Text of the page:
Smart bulbs are super convenient, and can save you money compared to traditional bulbs. One question, though, is whether they still use electricity even when the lights are turned off.
Why Would This Be a Concern?
LED bulbs in general can be a fantastic energy saver, since they don’t require a lot of electricity compared to other types of lights. Smart bulbs especially can be a big saver, since you can set them up to turn off automatically if you forget, or you’re not around.
However, smart bulbs are still technically “on” even when they’re not emitting any light. The reason for this is that they have to maintain communication with your home’s Wi-Fi (or with a hub over Zigbee or Z-Wave). That way, they’re ready at a moment’s notice whenever you decide to turn the lights on remotely. So, smart bulbs are still using up some electricity even when the light is technically turned off.
You Shouldn’t Be Worried
With all that said, it’s completely valid to wonder just how much electricity smart bulbs still use when they’re sitting dormant, and how much it’s costing you. We did a little bit of experimenting to find out, but spoiler alert: it’s really not that much electricity at all, depending on which smart bulbs you use.
Using my trusty Kill A Watt electricity usage monitor, I tested a Philips Hue White smart bulb (which uses Zigbee), a Eufy Lumos Wi-Fi smart bulb, and a GoControl Z-Wave smart bulb to see how much electricity each type of bulb pulled even when I had the light turned off. Here’s what I found.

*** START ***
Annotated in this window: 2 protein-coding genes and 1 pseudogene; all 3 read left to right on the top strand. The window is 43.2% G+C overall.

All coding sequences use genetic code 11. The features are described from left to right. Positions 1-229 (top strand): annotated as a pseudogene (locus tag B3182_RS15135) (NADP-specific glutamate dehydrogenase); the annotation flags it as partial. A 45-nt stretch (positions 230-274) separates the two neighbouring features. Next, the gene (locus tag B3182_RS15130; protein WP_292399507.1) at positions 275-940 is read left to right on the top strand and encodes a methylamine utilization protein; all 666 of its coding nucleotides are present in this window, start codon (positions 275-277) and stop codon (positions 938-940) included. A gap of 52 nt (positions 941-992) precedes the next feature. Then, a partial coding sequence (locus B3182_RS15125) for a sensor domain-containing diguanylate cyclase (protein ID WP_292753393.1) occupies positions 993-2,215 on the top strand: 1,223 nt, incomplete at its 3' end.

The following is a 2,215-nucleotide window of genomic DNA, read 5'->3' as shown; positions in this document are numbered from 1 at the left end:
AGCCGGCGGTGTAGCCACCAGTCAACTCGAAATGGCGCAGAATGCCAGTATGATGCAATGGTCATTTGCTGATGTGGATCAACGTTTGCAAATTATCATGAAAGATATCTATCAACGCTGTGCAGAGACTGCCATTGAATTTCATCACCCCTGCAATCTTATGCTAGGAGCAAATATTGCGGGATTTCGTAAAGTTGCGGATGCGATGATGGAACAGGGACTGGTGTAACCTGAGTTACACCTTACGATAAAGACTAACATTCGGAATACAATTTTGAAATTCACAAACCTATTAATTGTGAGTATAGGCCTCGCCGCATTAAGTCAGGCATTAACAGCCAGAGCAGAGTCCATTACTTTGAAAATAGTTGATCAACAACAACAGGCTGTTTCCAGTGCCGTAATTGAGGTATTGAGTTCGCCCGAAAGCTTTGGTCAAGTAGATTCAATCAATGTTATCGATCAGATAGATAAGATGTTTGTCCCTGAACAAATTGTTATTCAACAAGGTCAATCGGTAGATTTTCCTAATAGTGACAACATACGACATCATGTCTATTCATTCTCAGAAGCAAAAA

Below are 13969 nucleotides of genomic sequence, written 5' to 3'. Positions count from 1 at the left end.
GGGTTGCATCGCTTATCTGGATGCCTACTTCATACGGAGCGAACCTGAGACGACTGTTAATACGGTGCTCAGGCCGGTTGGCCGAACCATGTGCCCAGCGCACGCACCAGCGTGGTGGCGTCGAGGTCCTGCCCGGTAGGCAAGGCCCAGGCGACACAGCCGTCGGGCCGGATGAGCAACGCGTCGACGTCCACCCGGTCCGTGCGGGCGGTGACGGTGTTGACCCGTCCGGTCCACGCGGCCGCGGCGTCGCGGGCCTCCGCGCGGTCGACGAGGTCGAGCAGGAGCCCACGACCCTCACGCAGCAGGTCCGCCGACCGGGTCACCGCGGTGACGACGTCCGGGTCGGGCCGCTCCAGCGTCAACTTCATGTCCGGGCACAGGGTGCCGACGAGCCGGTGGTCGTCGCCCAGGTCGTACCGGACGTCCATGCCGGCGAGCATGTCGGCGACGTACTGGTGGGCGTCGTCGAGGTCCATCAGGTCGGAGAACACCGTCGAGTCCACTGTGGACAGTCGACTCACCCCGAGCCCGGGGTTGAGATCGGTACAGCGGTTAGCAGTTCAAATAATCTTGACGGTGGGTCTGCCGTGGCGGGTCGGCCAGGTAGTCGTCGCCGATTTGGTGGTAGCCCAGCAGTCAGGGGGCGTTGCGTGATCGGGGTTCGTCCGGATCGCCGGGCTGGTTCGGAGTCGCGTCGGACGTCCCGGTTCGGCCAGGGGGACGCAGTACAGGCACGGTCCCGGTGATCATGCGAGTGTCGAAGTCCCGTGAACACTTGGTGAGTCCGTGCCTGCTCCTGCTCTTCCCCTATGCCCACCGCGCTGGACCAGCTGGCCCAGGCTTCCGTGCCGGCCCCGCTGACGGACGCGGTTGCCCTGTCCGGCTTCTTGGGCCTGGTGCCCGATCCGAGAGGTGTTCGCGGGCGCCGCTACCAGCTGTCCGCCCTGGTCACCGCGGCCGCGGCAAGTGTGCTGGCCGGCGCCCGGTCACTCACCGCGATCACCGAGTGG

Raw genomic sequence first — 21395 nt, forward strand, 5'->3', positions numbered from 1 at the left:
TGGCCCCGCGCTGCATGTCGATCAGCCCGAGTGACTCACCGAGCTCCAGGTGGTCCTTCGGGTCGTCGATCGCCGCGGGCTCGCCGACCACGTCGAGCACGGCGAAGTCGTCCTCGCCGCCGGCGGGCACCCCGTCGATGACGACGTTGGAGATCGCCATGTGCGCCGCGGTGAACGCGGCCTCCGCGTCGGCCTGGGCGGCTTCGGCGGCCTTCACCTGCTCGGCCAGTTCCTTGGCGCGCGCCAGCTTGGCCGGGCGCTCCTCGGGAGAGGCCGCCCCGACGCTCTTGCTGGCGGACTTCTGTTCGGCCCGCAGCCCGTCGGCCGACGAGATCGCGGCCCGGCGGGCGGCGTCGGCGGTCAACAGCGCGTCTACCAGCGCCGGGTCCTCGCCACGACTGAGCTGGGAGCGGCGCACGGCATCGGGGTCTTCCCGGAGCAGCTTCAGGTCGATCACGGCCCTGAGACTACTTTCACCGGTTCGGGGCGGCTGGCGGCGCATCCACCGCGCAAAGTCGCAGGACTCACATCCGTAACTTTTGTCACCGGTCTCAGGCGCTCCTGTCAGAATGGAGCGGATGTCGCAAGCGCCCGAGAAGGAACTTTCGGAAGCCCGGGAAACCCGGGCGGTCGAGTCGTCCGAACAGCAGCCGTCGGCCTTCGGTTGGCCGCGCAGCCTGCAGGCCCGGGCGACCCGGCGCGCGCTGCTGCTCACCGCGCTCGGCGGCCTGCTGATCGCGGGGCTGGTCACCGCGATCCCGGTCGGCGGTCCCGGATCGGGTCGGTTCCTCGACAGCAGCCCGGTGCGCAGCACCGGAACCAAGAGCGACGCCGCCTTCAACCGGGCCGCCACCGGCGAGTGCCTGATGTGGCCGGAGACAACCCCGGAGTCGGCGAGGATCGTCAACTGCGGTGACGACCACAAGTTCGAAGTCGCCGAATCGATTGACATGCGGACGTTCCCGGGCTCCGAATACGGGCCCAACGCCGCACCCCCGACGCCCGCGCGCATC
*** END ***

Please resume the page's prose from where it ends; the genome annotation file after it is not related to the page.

Philips Hue White Bulb
With the Philips Hue bulb, the wattage display on the Kill A Watt unit steadily hovered between 0.0 watts and 0.3 watts—it uses up so little electricity that the Kill A Watt was barely registering anything at all, but it was still registering something.
But for the sake of data and doing some math, let’s average it out and say that the bulb pulls 0.15 watts of power when it’s on “standby.” To figure out how much that’s costing you on your electric bill, we first need to convert that wattage into kilowatt-hours (kWh).
Long story short, it would take roughly 6,600 hours before a Hue bulb uses up 1 kWh of power in standby mode (or 9.17 months). Depending on where you live, the cost for a single kWh of power differs, but for me it costs 15 cents. Therefore, a Hue bulb in standby mode costs around 1.6 cents per month—at least in my area.
Eufy Lumos Wi-Fi Bulb
The Eufy Lumos bulb uses straight up Wi-Fi to connect to your network, rather than using a hub like Zigbee or Z-Wave. The Kill A Watt displayed a constant reading of 0.5 watts for the Eufy bulb—not much more than the Hue…
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